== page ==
Granted, Tricon had a much tougher task than its packaged-goods peers, who could fall back on the P-O-P displays – and a much wider sales window – if traffic-building efforts failed. Still, Tricon’s results are perplexing. So as Jar Jar might ask, “Whasa happen’ Tricon?” After Pearson’s early laments, the company declined to discuss the question further. And while nobody else has a definitive answer, the industry has been abuzz with possible reasons. Here are a few bouncing around.
Meesa no like dese ads: TV spots from TBWA Chiat/Day united Taco Bell’s beloved Chihuahua with a live-action KFC Colonel and a Pizza Hut delivery girl, thereby visualizing just how tough an assignment the agency had. Creating spots that would appeal to the chains three diverse consumer bases – while also enticing burger loyalists to visit the restaurants – was a little like, well, trying to defeat the Dark Side.
It was the first time Tricon had attempted to bring all three chains together, and the strategy diluted the restaurants’ unique brand messages. Some industry experts wonder if the company might have been better off letting each chain mount its own program.
Compounding the problem, according to insiders, was the tight control Star Wars producer Lucasfilm kept on marketing efforts, which prohibited Tricon from using character imagery before the film was released – despite the fact that merchandise hit retail stores three weeks before the film’s premiere and more than a week before the restaurant campaign broke. That dampened early efforts, killing momentum that could have been gained before the movie opened to less-than-stellar reviews and what’s-the-big-deal media coverage.
The spots hit their mark in terms of awareness, catching the attention of 70 percent of consumers, according to research. But only five percent of people who saw the ads acted on them, Pearson told the press.
Meesa tinkin’ too hard: Several people involved with the campaign suggest that advertising didn’t give consumers a clear understanding of the program. “Some people said they didn’t even know [it was running] at all three restaurants,” says one source. Ads “didn’t cut to the chase to say, `Here’s what you get when you come to Tricon,’” suggests another.
Once at the restaurants, consumers were bombarded with information and too many offers, sources say. Should they play the Defeat the Dark Side and Win game (developed by Chicago-based Wunderman Cato Johnson), go for the Kids Meal offer, buy a toy, or get a cup topper? “There was too much going on and you didn’t know which way to go,” says one executive.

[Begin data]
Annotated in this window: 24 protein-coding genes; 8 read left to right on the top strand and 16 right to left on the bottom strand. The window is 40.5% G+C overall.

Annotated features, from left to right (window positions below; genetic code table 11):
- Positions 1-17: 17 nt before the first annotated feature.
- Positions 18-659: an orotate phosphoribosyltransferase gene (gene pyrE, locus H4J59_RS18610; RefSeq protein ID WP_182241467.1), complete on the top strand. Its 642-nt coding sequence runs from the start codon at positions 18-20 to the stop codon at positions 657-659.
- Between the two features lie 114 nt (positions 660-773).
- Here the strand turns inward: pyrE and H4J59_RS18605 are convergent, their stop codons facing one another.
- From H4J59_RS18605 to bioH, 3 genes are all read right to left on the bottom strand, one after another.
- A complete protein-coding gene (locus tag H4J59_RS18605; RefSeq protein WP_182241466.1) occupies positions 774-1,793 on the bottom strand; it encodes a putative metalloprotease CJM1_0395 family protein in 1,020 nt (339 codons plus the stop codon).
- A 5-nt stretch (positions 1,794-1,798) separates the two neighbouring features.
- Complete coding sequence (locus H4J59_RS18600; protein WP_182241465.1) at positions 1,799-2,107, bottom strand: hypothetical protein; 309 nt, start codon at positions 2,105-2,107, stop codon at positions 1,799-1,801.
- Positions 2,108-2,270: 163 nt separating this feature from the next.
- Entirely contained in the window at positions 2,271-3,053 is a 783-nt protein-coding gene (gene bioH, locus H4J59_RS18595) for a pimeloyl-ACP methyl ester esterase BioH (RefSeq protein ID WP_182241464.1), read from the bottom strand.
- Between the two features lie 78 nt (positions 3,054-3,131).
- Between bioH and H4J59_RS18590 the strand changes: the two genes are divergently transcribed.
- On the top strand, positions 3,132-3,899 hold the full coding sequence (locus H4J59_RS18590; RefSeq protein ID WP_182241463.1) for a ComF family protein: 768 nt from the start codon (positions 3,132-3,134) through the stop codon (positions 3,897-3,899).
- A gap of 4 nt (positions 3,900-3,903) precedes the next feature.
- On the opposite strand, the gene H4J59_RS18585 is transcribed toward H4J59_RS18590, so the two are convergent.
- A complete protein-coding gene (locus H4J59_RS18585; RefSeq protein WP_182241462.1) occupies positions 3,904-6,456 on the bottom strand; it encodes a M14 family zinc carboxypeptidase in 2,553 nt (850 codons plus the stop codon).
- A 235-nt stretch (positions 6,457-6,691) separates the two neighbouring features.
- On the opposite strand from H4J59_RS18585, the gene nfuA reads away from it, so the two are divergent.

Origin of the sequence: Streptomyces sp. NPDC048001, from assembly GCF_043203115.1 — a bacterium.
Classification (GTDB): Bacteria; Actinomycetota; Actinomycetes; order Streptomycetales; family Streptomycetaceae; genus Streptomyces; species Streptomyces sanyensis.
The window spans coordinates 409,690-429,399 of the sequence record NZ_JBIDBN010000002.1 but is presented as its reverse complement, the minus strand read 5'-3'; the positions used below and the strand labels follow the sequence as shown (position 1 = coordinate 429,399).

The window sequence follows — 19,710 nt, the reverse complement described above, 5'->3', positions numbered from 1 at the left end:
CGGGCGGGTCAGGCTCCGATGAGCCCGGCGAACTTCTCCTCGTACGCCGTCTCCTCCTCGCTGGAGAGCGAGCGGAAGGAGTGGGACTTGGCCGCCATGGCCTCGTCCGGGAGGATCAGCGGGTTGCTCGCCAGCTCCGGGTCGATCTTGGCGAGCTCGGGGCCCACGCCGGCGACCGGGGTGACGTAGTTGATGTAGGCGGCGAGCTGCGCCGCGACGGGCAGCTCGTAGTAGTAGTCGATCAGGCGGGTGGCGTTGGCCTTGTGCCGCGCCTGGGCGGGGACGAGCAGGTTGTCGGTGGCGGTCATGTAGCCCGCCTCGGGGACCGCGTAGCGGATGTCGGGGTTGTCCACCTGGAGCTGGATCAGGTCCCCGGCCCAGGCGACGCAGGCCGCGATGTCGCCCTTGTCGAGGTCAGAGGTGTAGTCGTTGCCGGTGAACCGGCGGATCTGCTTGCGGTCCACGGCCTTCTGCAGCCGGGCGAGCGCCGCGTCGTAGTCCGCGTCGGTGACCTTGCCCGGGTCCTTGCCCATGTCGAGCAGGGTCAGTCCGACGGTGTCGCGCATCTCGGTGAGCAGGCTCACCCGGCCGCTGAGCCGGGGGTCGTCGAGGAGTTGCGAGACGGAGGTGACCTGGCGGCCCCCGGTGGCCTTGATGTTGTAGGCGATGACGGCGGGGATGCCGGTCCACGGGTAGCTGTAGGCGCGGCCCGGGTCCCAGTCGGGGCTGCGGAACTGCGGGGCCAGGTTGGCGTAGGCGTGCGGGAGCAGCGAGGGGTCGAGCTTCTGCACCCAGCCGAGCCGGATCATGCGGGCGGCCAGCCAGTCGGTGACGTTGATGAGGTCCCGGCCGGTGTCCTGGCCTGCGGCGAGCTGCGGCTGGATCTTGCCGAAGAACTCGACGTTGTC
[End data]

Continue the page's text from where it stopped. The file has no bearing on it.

Meesa no like dese toys: While the tie-in didn’t produce the expected boost in food sales, the biggest disaster for Tricon came through anemic premium sales that were as low as 25 percent of projections, sources say. “People just didn’t like a lot of the toys,” says one exec.
Other sources say Tricon finds no fault with the premiums, which were supplied by Applause Inc., Woodland Hills, CA. (Insomnia Creations of Santa Monica, CA, produced the toy packaging, also designed to be collectable). Pearson noted publicly that the toys were forced to compete against hordes of licensed merchandise sold through every imaginable retail outlet, which left consumers with little incentive to head to Taco Bell to buy Anakin’s podracer. “Consumers could be part of the Star Wars experience anywhere they went,” says one source. “[Tricon's program] just wasn’t special.”
While Tricon’s toys were tanking, rival QSRs McDonald’s and Burger King were selling out with their respective Teenie Beanie Babies and Teletubbies programs, both of which offered toys efforts couldn’t get anywhere else.
The success of those rival efforts points to another possible problem: that the movie simply didn’t resonate as strongly with the QSR-crazed kid set, over which Tricon’s chains historically have not held the same sway as McD’s or BK. (Indeed, the die-hards who hit Toys R Us in early May to buy cart-loads of Hasbro toys were mostly Gen X’ers and older.)
“The target audience for a lot of merchandise was younger kids, and they weren’t around when the original movies came out,” one industry expert says about the licensing program in general. “I don’t think the anticipation was there from that age group.” Still, “I’ve seen a lot of kids with Star Wars backpacks running around,” notes another source.
Meesa eyes too big: Some people suggest the unprecedented buzz surrounding the film backfired on Tricon, with potential customers avoiding the restaurants because they assumed everybody else was going to be there. (The fact that Tricon’s previous growth momentum stalled suggests this point could be valid.) Despite all the reports about Lucasfilm’s determination not to have the movie overhyped, it was. And many consumers actively chose to sit the frenzy out.
Some wags suggest that Tricon bought into the hype too deeply. “They did get traffic into stores and they did sell a lot of toys,” says one source. But when you’ve ordered more than 50 million premiums, a lot can seem like a little.
Whatever the reasons, Tricon is understandably questioning whether it should exercise an option to tie into the next two Star Wars films. (PepsiCo is contractually obligated to do so; Tricon, which was a part of PepsiCo when the deal was signed in 1996, is not.)
Industry experts suggest the repercussions could go much deeper than that. Tricon has shown that even a can’t-miss property can miss by a mile, which could have marketers taking a harder look at properties in the future – and requiring better terms and guarantees from licensors.
Yousa betta watch out.